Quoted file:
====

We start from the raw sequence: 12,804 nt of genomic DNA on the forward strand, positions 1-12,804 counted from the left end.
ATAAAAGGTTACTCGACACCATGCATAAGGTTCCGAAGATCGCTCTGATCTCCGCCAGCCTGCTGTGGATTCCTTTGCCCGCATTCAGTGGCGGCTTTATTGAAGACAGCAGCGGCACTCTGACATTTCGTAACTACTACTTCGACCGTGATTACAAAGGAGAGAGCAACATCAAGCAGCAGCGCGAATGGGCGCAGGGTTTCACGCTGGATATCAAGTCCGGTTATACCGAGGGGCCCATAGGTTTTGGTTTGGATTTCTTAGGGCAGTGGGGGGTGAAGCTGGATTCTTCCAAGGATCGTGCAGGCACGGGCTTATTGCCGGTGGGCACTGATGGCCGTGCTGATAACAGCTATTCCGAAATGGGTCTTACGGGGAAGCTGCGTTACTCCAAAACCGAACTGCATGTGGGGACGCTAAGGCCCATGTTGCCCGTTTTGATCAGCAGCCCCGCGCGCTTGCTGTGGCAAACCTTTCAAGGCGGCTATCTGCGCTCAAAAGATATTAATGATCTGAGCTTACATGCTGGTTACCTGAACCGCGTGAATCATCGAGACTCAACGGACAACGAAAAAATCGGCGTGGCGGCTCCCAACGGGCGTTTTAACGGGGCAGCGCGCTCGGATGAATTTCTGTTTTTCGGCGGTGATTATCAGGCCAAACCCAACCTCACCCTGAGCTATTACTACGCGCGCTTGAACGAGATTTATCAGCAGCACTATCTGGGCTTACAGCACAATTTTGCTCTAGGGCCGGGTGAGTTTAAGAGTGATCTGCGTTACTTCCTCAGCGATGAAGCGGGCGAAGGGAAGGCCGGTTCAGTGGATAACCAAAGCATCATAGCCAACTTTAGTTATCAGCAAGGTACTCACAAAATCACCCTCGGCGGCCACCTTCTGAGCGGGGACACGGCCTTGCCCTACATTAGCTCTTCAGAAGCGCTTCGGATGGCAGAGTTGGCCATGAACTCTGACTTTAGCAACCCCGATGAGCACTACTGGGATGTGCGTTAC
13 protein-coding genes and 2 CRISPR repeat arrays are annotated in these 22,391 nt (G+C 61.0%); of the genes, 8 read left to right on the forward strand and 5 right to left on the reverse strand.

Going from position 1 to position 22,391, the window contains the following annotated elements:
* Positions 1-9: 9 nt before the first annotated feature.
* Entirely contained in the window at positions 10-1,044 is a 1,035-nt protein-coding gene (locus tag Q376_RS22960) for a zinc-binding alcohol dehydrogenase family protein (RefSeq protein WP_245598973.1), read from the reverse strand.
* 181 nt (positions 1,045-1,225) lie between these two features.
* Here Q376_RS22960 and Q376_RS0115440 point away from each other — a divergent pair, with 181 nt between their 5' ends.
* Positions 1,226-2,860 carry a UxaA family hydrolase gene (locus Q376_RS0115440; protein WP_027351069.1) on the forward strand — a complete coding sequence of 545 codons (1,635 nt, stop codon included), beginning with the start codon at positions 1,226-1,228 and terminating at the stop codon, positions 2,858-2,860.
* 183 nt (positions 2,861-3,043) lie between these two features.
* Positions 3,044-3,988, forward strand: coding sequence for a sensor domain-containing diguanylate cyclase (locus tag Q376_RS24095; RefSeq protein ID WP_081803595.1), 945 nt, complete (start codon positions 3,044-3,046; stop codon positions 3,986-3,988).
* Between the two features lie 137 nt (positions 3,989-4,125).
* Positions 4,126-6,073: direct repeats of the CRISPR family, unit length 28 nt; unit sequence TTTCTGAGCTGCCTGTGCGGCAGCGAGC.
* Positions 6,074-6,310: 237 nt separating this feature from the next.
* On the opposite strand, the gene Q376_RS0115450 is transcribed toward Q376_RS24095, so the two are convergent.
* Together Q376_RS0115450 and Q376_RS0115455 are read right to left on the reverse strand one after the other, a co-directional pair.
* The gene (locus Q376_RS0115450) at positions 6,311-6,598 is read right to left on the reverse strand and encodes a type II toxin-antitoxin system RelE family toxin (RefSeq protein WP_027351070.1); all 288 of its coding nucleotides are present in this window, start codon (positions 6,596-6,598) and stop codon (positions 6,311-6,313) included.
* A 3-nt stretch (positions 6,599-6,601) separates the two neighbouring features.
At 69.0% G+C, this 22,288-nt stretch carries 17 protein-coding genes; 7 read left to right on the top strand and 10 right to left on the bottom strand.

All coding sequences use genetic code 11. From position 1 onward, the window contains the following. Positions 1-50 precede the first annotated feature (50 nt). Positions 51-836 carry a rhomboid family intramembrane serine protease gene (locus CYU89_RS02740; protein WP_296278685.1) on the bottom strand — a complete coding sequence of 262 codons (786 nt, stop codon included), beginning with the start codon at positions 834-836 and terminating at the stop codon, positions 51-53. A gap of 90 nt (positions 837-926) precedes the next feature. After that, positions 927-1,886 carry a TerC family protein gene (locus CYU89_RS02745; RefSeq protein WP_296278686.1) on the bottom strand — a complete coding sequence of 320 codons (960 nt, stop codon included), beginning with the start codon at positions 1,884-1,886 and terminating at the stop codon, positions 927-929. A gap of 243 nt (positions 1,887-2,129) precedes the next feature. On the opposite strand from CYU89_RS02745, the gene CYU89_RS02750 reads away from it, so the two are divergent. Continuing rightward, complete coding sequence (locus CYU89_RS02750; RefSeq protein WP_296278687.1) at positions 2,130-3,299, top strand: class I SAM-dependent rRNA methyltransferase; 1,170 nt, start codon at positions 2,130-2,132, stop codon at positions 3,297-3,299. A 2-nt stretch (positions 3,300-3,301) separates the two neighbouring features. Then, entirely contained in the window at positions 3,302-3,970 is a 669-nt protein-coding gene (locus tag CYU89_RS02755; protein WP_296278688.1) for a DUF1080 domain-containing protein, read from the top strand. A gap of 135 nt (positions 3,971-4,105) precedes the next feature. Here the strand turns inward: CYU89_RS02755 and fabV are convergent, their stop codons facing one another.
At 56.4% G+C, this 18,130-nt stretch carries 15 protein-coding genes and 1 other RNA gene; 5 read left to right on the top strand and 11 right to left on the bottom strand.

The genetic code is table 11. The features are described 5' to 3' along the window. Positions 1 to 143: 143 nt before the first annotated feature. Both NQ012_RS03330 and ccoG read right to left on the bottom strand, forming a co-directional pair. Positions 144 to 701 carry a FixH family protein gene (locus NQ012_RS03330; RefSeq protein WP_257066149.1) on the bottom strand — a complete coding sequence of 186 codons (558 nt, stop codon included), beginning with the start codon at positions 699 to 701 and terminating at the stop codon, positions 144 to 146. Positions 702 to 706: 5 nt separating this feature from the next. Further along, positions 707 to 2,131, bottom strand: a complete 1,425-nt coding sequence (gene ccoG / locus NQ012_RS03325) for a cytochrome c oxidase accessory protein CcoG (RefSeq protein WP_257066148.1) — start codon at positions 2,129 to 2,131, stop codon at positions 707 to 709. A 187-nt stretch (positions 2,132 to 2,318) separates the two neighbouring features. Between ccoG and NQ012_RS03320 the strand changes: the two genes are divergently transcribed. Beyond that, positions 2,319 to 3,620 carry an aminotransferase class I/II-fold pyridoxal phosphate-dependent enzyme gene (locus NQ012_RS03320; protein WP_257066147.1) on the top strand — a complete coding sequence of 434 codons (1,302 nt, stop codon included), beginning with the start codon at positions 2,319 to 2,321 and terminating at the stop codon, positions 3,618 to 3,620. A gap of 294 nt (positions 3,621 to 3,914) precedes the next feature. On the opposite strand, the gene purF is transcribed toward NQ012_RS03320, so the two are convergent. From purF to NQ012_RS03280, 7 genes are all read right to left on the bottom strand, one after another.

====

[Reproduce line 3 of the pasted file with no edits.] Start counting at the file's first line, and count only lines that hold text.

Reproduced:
13 protein-coding genes and 2 CRISPR repeat arrays are annotated in these 22,391 nt (G+C 61.0%); of the genes, 8 read left to right on the forward strand and 5 right to left on the reverse strand.